June 26, 2023
By Blake Marchand
Schneider Electric and Toronto Metropolitan University held a live panel event at TMU’s Centre for Urban Energy to discuss the future workforce, as well as provide insight into the Schneider Electric Smart Grid Laboratory.
The tour of the Smart Grid Lab included a practical use case from Elocity, an EV charging start-up that used the Lab as an instrumental component to the launch of their company. As part of the event, Founder and CEO, Sanjeev Singh provided insight into how Elocity used the Smart Grid Lab to test their EV charger, and why it was essential to the process.
The SE Smart Grid Lab at TMU is a state-of-the-art facility that can physically and electrically represent a substation and feeders of any Local Distribution Company (LDC) or microgrid and houses all protection schemes, breakers, transformers, supervisory control and data acquisition (SCADA) and advanced distribution management system (ADMS) solutions.
The SE Smart Grid Lab at TMU allows manufacturers like Elocity, as well as utilities, to test how new technologies will perform under different scenarios for considerably less than it would cost to test on an actual system.
Affordable access to the Lab was essential for Elocity, but also provides unique learning opportunities for students.
“These labs give a good platform for the students to really see real world things, this kind of lab gives a glimpse into the future,” Singh commented. When you have students working alongside start-ups and real-world projects, Singh said, “I think that’s a really good combination for preparing our workforce for future technologies.”
Elocity is an innovative company that provides utilities, EV charging service providers, and multi-unit residential buildings with EV charging management software and smart EV charging hardware that aims to create a more balanced grid load. The goal for Elocity is to reduce the cost of network management and infrastructure upgrades, as well as increasing the reliability and quality of the grid in mid to high EV adoption scenarios.
The company launched in 2018 with the help of the Lab as well as partnerships with two local utilities. The partnerships allowed them to test their technology and develop algorithms for their software. Their solutions are applicable to all EV charging use cases – single home residential, multi-unit residential buildings, commercial, public, fleet management, etc. They are certified globally for interoperability and cyber security, they have a presence in eight countries. Elocity currently has a contracted value of 10,000 chargers.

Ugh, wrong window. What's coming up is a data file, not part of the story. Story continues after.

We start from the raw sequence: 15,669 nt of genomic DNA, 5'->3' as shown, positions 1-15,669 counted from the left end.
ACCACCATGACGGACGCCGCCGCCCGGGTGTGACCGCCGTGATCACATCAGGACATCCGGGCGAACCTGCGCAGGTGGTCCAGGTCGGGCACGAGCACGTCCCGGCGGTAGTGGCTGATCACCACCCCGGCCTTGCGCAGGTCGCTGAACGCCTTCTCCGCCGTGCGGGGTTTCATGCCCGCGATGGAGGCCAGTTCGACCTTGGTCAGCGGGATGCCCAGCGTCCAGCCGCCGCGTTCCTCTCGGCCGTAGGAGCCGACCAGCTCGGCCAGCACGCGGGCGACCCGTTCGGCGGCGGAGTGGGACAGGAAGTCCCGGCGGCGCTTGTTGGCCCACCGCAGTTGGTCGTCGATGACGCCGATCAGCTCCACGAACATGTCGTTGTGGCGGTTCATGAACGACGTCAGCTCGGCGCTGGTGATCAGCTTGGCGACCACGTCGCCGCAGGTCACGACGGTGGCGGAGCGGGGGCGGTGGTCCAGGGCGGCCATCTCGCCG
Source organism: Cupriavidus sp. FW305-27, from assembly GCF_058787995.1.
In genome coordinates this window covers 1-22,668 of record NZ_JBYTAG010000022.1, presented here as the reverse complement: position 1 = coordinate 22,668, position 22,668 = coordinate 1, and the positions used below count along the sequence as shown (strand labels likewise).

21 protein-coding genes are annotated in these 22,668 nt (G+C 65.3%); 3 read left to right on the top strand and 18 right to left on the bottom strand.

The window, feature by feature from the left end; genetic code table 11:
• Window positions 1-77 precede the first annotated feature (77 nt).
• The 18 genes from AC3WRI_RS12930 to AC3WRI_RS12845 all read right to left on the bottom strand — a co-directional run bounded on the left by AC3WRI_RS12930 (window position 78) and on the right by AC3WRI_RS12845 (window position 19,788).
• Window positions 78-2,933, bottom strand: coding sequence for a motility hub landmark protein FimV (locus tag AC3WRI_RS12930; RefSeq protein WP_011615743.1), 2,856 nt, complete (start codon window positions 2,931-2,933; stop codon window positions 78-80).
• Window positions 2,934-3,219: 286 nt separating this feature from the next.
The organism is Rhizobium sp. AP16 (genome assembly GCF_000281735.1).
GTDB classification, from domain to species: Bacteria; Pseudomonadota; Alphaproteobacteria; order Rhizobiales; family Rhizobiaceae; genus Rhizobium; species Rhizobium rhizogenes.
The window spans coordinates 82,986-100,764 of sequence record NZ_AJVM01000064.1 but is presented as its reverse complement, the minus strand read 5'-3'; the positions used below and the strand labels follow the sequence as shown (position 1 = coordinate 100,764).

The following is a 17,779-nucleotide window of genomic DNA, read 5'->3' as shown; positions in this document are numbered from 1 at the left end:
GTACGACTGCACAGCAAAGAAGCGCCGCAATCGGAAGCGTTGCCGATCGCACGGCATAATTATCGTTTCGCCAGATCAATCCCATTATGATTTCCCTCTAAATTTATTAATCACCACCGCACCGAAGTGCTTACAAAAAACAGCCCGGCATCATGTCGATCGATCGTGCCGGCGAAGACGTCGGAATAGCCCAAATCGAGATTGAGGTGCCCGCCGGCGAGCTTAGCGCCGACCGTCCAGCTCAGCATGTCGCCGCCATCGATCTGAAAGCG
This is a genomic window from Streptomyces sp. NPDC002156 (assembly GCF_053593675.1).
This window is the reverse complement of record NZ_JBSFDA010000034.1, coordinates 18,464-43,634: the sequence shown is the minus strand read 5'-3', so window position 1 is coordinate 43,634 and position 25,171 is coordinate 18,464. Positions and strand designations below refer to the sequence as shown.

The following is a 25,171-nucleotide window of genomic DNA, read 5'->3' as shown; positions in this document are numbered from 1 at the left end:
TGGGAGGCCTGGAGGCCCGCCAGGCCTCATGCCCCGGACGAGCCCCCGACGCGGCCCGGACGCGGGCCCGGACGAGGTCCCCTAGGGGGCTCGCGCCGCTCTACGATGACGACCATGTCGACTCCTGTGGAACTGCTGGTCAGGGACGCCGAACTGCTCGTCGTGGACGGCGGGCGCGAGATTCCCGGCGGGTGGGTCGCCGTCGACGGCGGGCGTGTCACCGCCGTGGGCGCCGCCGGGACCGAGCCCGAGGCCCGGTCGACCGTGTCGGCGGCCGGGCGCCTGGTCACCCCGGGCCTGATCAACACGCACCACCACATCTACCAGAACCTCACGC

Developing solutions with open source interoperability and hardware agnostic technology are critical to their goals as a company.
On the end-user side, Singh explained that “We wanted to solve the problem around compatibility – to keep it non-technical: why different chargers are not able to charge different cars, why chargers are not able to talk to all of the software, why they are so costly, and why people are unable to maintain them.”
A critical issue for any EV driver is the reliability of chargers. Singh explained that the failure could be the hardware – which Elocity addresses by designing and building their own hardware solution that is designed, built, and tested in Canada.
The second point of failure could be the communication, when the user is unable to get a signal from the EV charging network. To address that, Singh said, “We have given multiple options to our customers, and we have developed our algorithms to improve this communication. Our chargers, they don’t fail in communication because we offer Bluetooth, we offer ethernet, we offer Wi-Fi, we offer cellular. We offer multiple types of authentications, RFID based authentication, phone-based authentication, Bluetooth based authentication. Then on the cloud system we have 99.9% uptime.”
On the utility side they wanted to address the challenges associated with increased demand on the grid. The SE Smart Grid Lab helped them understand the impacts on the grid and helped them develop algorithms to minimize the strain.
“We worked with the Lab on a real project with London Hydro, and also with Toronto Hydro,” Singh noted, “so they are not only for us to conceptualize, design, test, and validate; they are also our project partners,” he said of TMU’s Smart Grid Lab.
The partnerships on these two pilot projects provided them with the data and analytics to build their algorithms around prediction and forecasting demand.
“We want to pick when to charge, when not to charge, when to shift demand,” he explained, “and what will be the stability of the system if 10 people start charging versus five people versus two people.”
The analytics from those two projects allowed them to develop a model that ensures end users are getting the most cost-effective charge, while “the grid operator can be ensured that they will not face problems with blackouts because the demand can be managed,” he explained.
Broader EV adoption, as well as electrification as a whole, will put more and more strain on the grid. Meeting those demands as Canada transitions to net-zero by 2050 will require a multi-faceted approach that includes improving energy efficiency, deploying new technology and algorithms to shift and manage demand, implementing smart technology on the grid, and supplementing the grid with distributed energy resources. Initiatives like TMU’s Schneider Electric Smart Grid Lab connects students with real world applications that will be critical to the future of electricity, and ultimately, preparing them to contribute and innovate in the future electricity workforce.
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